How Repositioning Cassava In Africa Will Save $1.2 billion

If the Cassava sector is properly repositioned, it is capable of saving the African continent about $1.2b, which can be redirected into the continent’s domestic economies.

Director for Agriculture, African Development Bank (AfDB), Dr. Martin Fregene, disclosed this at the just concluded fourth International conference on cassava, organised by the Global Cassava Partnerships for the 21st Century (GCP21), in Cotonou, Republic of Benin.

To achieve this, the AfDB promised to invest $120m in the next two to three years to boost productivity and transform cassava and eight other commodities in the continent.

The other commodities include:  rice, maize, sorghum/millet, wheat, livestock, aquaculture, high iron beans, and orange-fleshed sweet potatoes.

“Transforming cassava on the African continent would help African nations to cut imports and redirect about $1.2bn into African domestic economies.”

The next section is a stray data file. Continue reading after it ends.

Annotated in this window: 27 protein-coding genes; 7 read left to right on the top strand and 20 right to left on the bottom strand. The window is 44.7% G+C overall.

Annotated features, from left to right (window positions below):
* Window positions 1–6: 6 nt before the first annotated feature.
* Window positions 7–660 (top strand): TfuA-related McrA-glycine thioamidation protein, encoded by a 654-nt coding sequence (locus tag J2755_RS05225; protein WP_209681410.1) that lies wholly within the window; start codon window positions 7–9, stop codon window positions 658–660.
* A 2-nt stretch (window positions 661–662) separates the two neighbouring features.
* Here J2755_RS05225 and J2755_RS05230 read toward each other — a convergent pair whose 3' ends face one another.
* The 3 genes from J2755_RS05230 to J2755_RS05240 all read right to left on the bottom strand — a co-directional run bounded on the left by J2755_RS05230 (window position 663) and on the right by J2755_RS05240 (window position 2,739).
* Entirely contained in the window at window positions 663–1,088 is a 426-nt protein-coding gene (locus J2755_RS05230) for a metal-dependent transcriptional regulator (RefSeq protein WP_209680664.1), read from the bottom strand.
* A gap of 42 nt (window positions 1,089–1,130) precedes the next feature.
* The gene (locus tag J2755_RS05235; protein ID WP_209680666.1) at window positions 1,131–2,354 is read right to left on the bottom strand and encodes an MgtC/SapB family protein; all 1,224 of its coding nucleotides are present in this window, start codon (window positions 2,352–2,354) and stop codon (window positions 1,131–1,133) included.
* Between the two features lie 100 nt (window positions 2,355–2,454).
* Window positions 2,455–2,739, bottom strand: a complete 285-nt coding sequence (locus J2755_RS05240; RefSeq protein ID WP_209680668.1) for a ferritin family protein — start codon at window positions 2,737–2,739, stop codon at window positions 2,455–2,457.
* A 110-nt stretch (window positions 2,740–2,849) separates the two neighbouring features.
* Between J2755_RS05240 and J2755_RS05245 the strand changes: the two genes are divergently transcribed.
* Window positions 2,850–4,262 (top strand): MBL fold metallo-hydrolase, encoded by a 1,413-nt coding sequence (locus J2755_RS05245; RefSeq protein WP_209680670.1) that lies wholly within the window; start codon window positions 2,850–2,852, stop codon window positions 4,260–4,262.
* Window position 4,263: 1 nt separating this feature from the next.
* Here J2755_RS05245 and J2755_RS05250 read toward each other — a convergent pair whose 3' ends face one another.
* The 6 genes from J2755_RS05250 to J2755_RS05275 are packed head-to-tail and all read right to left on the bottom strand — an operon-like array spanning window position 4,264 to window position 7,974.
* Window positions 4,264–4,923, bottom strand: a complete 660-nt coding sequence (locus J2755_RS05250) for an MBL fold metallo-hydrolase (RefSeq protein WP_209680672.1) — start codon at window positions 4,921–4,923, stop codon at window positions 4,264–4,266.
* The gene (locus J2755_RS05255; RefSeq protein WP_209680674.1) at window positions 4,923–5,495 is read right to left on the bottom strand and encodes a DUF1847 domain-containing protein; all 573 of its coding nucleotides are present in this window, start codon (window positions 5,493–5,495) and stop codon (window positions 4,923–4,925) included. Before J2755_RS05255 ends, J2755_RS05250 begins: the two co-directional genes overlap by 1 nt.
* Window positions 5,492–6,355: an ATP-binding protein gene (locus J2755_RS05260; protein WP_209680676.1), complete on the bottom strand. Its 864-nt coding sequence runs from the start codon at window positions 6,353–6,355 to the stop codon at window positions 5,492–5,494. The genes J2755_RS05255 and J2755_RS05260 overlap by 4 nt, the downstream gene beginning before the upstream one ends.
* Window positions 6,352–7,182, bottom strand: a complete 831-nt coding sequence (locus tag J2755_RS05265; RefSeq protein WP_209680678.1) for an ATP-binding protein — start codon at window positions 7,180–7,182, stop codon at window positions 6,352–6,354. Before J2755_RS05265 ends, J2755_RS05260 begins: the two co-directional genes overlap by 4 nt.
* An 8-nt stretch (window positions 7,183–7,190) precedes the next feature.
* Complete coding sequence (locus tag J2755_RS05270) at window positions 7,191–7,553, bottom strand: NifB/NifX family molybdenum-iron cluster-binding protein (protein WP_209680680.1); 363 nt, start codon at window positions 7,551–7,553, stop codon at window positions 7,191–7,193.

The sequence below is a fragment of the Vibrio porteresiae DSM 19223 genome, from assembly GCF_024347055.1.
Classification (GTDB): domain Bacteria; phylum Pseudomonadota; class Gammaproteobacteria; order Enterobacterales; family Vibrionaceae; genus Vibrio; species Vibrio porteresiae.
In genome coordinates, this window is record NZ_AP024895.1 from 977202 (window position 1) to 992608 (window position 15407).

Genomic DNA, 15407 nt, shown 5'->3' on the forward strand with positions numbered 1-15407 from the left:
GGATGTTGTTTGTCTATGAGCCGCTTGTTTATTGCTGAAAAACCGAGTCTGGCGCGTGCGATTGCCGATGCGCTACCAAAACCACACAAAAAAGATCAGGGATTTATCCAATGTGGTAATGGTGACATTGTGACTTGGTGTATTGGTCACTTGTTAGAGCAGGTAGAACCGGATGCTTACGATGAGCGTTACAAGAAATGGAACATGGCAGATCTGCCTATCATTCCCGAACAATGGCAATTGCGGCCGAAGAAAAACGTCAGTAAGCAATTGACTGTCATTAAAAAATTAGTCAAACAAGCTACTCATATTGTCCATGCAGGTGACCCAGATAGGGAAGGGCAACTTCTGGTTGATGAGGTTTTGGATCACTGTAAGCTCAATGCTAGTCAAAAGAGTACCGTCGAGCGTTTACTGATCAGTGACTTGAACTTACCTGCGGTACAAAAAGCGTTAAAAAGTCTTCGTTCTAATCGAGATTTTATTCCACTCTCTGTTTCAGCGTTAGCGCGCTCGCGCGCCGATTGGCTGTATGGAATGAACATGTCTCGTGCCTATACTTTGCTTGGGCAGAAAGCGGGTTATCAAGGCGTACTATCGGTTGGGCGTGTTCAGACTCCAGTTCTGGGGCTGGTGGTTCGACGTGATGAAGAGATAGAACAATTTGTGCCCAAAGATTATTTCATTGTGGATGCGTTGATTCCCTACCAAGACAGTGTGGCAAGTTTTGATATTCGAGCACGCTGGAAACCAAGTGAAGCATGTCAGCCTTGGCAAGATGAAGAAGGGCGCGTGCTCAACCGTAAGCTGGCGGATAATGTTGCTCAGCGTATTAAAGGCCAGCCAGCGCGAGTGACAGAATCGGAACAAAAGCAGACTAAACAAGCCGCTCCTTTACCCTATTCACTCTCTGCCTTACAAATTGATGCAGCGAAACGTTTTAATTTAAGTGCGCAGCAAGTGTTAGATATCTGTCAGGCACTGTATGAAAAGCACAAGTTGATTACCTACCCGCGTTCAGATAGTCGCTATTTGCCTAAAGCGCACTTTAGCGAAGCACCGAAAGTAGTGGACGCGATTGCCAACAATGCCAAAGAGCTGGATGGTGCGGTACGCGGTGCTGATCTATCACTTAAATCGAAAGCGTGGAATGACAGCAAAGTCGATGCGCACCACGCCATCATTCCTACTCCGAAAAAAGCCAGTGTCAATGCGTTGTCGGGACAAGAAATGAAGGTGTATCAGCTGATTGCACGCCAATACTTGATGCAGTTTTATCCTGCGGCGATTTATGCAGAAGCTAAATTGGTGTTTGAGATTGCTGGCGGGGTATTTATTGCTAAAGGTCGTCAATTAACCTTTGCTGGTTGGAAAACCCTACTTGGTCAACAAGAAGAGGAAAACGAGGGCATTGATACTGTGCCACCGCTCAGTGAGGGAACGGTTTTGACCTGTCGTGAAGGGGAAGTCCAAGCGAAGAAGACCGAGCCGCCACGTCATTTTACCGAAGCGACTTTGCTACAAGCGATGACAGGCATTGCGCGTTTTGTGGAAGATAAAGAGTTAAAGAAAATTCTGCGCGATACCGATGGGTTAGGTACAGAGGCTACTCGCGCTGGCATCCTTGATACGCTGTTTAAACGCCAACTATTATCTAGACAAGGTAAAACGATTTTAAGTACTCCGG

The conference was attended by more than 450 local and international partners in the cassava sector, coming from research and development organisations, government, farming community, and the private sector.
AfDB’s investment in cassava comes at a time when African governments are scaling up efforts to end food imports and create wealth.

Fregene said cassava was a strategic crop for Africa’s food security and wealth creation for youth, and women, adding, “another dimension to the importance of cassava is in nutrition where cassava can enhance the nutrition of children directly or as feed for poultry and other livestock.”

With the largest volume of cassava coming from Africa, cassava supports more than 350 million people in Africa.

The Minister of Agriculture, Republic of Benin, Dr. Gaston Dossouhoui said cassava remained the cheapest staple consumed by Africans, adding that “addressing the constraints of cassava production will have a positive impact on African farmers.”

He lauded President of the AfDB, Dr. Akin Adesina for his commitment of investing in agriculture and cassava, in particular.
Deputy Director General for Partnerships for Delivery, International Institute of Tropical Agriculture (IITA), Dr. Kenton Dashiell, said unlocking the potential of cassava required partnerships and close collaboration of partners to address the constraints facing cassava.

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